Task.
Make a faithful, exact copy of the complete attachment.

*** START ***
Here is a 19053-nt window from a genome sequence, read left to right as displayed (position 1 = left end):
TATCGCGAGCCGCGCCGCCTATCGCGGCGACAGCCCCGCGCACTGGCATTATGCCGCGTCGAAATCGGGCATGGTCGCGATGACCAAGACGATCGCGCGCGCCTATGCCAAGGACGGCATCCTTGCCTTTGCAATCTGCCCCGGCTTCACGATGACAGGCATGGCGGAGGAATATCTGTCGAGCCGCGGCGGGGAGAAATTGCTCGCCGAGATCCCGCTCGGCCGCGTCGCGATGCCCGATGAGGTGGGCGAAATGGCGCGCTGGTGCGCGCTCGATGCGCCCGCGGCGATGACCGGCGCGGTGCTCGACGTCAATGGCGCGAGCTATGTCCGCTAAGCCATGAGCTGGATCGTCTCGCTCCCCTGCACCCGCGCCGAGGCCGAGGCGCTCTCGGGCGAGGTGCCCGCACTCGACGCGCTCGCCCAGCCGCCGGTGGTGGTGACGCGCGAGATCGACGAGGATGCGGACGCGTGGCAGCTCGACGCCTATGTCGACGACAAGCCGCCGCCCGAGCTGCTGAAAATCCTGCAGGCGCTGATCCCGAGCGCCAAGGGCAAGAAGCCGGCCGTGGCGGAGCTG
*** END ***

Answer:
Here is a 19053-nt window from a genome sequence, read left to right as displayed (position 1 = left end):
TATCGCGAGCCGCGCCGCCTATCGCGGCGACAGCCCCGCGCACTGGCATTATGCCGCGTCGAAATCGGGCATGGTCGCGATGACCAAGACGATCGCGCGCGCCTATGCCAAGGACGGCATCCTTGCCTTTGCAATCTGCCCCGGCTTCACGATGACAGGCATGGCGGAGGAATATCTGTCGAGCCGCGGCGGGGAGAAATTGCTCGCCGAGATCCCGCTCGGCCGCGTCGCGATGCCCGATGAGGTGGGCGAAATGGCGCGCTGGTGCGCGCTCGATGCGCCCGCGGCGATGACCGGCGCGGTGCTCGACGTCAATGGCGCGAGCTATGTCCGCTAAGCCATGAGCTGGATCGTCTCGCTCCCCTGCACCCGCGCCGAGGCCGAGGCGCTCTCGGGCGAGGTGCCCGCACTCGACGCGCTCGCCCAGCCGCCGGTGGTGGTGACGCGCGAGATCGACGAGGATGCGGACGCGTGGCAGCTCGACGCCTATGTCGACGACAAGCCGCCGCCCGAGCTGCTGAAAATCCTGCAGGCGCTGATCCCGAGCGCCAAGGGCAAGAAGCCGGCCGTGGCGGAGCTG